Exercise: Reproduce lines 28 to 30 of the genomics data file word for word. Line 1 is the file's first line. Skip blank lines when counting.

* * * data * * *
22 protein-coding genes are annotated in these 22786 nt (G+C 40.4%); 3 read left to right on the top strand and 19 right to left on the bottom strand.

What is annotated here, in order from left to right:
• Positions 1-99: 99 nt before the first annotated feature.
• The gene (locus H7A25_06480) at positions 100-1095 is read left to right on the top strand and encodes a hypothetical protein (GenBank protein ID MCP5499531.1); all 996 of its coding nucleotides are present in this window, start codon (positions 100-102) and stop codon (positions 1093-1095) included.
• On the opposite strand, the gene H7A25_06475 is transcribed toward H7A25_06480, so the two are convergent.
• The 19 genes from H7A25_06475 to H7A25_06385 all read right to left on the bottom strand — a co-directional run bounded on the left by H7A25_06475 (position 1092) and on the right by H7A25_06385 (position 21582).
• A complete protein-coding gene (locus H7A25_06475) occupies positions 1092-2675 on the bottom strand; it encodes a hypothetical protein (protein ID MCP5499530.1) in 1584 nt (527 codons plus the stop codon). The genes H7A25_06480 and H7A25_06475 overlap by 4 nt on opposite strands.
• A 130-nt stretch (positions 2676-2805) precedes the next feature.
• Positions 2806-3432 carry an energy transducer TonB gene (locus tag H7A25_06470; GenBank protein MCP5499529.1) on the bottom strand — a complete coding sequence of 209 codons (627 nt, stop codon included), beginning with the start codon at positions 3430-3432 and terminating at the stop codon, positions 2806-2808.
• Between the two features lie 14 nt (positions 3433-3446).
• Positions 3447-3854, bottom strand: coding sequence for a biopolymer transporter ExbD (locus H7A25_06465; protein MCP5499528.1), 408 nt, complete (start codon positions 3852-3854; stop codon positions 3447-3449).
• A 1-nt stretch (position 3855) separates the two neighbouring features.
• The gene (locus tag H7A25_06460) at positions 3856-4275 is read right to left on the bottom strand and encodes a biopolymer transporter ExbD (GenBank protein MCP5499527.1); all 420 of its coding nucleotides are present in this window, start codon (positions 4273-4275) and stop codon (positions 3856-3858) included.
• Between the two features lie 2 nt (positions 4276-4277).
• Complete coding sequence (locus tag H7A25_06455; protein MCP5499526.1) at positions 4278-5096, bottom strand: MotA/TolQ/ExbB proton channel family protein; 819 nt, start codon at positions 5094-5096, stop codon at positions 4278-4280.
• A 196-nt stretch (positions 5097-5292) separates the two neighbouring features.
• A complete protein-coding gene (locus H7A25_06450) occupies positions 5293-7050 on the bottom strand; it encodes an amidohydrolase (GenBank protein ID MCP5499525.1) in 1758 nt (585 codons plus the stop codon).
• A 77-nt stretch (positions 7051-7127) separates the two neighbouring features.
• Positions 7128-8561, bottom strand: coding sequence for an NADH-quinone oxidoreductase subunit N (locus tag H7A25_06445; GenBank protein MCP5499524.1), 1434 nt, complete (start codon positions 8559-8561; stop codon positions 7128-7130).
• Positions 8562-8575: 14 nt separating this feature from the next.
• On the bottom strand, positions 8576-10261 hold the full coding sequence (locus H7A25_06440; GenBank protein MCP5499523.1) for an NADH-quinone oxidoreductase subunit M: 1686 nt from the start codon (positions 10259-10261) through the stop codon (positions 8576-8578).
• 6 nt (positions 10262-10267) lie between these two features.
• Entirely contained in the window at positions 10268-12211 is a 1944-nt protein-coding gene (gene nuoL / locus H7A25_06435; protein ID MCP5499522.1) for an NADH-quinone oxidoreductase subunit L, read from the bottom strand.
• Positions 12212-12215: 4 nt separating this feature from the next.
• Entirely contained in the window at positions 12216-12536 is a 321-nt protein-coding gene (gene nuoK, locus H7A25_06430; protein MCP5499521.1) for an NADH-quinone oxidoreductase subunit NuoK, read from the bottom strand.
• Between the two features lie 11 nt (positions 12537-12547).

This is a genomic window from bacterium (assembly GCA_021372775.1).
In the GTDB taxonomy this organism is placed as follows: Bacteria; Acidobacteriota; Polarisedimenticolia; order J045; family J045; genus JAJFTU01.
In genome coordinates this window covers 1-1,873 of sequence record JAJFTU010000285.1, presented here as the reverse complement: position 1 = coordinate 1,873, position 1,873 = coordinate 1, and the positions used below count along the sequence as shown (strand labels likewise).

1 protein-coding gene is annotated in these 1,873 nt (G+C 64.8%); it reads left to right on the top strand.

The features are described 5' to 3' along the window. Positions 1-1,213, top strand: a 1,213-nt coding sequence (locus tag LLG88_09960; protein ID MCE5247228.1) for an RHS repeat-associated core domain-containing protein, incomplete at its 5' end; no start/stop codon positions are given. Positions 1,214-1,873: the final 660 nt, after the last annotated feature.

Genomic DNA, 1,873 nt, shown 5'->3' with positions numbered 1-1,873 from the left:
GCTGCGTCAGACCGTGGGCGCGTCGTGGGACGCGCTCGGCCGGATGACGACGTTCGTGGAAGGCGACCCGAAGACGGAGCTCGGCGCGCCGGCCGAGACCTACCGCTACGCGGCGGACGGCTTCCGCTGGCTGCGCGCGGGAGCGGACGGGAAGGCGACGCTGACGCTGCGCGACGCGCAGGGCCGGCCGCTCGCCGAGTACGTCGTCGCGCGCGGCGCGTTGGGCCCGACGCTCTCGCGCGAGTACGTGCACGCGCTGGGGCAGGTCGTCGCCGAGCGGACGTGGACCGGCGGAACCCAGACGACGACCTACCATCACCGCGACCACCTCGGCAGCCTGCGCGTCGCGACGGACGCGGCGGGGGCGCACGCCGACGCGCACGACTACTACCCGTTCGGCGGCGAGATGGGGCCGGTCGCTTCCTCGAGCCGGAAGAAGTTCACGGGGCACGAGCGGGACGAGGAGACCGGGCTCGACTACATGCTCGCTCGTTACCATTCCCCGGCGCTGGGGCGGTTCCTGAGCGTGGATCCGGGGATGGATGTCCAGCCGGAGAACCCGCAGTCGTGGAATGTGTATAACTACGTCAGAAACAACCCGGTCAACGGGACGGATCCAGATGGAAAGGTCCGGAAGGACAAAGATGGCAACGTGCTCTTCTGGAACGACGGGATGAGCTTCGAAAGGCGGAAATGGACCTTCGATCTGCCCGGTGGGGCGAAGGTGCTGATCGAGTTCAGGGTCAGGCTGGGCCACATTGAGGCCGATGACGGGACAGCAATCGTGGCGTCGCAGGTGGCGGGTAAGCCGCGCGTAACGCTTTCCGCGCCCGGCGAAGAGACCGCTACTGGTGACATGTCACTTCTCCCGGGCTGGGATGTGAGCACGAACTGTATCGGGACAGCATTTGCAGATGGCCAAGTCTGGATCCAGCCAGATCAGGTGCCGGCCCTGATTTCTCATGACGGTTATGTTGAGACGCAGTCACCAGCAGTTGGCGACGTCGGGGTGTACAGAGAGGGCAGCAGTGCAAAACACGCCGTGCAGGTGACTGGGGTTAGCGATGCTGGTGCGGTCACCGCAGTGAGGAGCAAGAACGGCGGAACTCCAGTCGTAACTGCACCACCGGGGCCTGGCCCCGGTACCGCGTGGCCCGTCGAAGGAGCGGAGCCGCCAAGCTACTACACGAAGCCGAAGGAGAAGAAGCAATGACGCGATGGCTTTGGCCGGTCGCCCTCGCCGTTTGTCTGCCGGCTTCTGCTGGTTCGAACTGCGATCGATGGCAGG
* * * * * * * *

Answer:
In the GTDB taxonomy this organism is placed as follows: Bacteria; Acidobacteriota; Polarisedimenticolia; order J045; family J045; genus JAJFTU01.
In genome coordinates this window covers 1-1,873 of sequence record JAJFTU010000285.1, presented here as the reverse complement: position 1 = coordinate 1,873, position 1,873 = coordinate 1, and the positions used below count along the sequence as shown (strand labels likewise).

1 protein-coding gene is annotated in these 1,873 nt (G+C 64.8%); it reads left to right on the top strand.